Gregorini, or Countess Francesca McKnight Dontatella Romana Gregorini di Savignano di Romagna, has the sort of life where you’d expect her in front of the camera rather than behind it. She’s the daughter of a Bond girl, the stepdaughter of Ringo Starr, and dated Portia de Rossi in the actress’ pre-Ellen days. For years she worked as a singer songwriter until her Beatles stepdad encouraged her to move from music to movies: “When I was doing both music and short films, he always encouraged my filmmaking more. I think he just genuinely thought that was where I was more gifted.” She kicked things off with Tanner Hall, before hitting Sundance with Emanuel, which is a personal story inspired by her own less public experiences, which you can learn about in the link below.

A link to her Meet the Artists video introduction for Sundance.

Twitter: @EMANUELmovie

Reception:  "It’s tragic when you see a director over-extending..." but "it’s refreshing just to see a movie in which women talk to other women." [Salt Lake Tribune], "A sophomore feature that demonstrates more talent than restraint." [THR], "Offbeat, but also frequently off-key and somewhat off-putting." [Variety]

Lake Bell, Writer/Director of In a World…

Lake BellAn underachieving vocal coach is motivated by her father, the king of movie-trailer voice-overs, to pursue her aspirations of becoming a voiceover star. Amidst pride, sexism and family dysfunction, she sets out to change the voice of a generation. Cast: Lake Bell, Demetri Martin, Rob Corddry, Michaela Watkins, Ken Marino, Fred Melamed.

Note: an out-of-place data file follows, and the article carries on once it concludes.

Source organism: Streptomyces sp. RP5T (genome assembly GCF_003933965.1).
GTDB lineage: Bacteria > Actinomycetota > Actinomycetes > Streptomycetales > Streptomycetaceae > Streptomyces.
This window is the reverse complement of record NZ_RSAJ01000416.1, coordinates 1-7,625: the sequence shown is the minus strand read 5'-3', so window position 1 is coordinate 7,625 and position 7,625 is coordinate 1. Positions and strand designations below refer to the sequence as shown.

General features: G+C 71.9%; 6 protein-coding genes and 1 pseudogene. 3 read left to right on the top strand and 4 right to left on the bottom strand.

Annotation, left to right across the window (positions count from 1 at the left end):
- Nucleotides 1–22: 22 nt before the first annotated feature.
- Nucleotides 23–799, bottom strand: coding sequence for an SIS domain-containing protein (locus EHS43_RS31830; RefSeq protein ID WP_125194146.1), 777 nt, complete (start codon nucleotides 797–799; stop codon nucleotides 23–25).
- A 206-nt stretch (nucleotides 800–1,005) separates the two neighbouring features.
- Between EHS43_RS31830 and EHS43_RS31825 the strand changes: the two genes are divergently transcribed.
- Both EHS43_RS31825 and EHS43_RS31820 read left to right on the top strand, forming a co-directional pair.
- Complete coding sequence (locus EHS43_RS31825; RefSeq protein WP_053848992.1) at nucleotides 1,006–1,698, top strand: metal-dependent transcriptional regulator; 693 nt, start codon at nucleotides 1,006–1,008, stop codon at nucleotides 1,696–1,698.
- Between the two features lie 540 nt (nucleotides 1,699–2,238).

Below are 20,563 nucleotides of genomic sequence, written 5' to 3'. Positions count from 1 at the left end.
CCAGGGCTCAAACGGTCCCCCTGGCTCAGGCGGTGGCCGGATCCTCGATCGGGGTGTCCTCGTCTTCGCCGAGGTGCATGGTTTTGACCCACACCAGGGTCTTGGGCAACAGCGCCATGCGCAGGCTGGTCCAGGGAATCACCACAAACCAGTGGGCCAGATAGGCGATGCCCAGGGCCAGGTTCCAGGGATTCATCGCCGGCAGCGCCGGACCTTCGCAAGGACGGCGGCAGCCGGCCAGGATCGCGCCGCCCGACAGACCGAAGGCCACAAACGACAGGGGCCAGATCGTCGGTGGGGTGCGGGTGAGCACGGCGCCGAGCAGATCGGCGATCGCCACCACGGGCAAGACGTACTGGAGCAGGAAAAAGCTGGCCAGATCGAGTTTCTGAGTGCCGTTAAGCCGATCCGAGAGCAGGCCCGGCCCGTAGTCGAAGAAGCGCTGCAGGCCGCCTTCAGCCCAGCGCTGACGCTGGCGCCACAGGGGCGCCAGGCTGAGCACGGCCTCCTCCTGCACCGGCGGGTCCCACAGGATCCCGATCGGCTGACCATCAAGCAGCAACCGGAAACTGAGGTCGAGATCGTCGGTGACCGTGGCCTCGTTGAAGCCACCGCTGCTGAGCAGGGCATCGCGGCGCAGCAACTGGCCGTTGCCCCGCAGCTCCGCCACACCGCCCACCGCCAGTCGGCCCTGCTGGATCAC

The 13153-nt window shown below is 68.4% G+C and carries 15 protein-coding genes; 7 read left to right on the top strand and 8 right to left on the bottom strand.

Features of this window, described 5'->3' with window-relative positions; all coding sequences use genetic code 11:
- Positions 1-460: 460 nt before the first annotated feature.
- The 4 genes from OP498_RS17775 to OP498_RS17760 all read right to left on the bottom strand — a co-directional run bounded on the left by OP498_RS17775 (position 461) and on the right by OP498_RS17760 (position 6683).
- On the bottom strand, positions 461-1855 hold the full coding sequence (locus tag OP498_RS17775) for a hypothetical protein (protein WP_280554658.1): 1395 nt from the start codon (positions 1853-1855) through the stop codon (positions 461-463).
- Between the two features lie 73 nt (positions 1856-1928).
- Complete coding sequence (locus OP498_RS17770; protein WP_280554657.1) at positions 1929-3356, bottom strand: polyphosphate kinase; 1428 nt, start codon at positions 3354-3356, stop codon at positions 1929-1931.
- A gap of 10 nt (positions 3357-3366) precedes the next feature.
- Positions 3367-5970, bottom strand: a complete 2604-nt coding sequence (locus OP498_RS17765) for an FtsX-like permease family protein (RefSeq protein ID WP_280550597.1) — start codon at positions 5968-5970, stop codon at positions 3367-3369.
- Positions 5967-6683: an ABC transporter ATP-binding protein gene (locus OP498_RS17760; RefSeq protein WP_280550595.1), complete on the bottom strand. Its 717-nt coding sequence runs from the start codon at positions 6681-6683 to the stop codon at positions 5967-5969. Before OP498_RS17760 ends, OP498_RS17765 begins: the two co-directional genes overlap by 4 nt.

Lake Bell is the sort of woman you can’t pin down. She’s a beautiful actress whose looks got her “into a door,” the kind often in front of the camera, appearing on myriad Hot lists and telling jokes in her underwear for Esquire. She often plays the sidekick, the friend, and the lover, alongside everyone from James Spader to Alicia Silverstone. But this is also the woman who worked on the London stage before hitting the big screen, whose “secret addiction” to cars led THR to make her its “automotive contributing editor.”  Three years ago she added writer/director to her resume with the Sundance-premiering short Worst Enemy as a practice run for feature filmmaking, and now returns with her first feature, helping up the once-anemic world of Hollywood comediennes.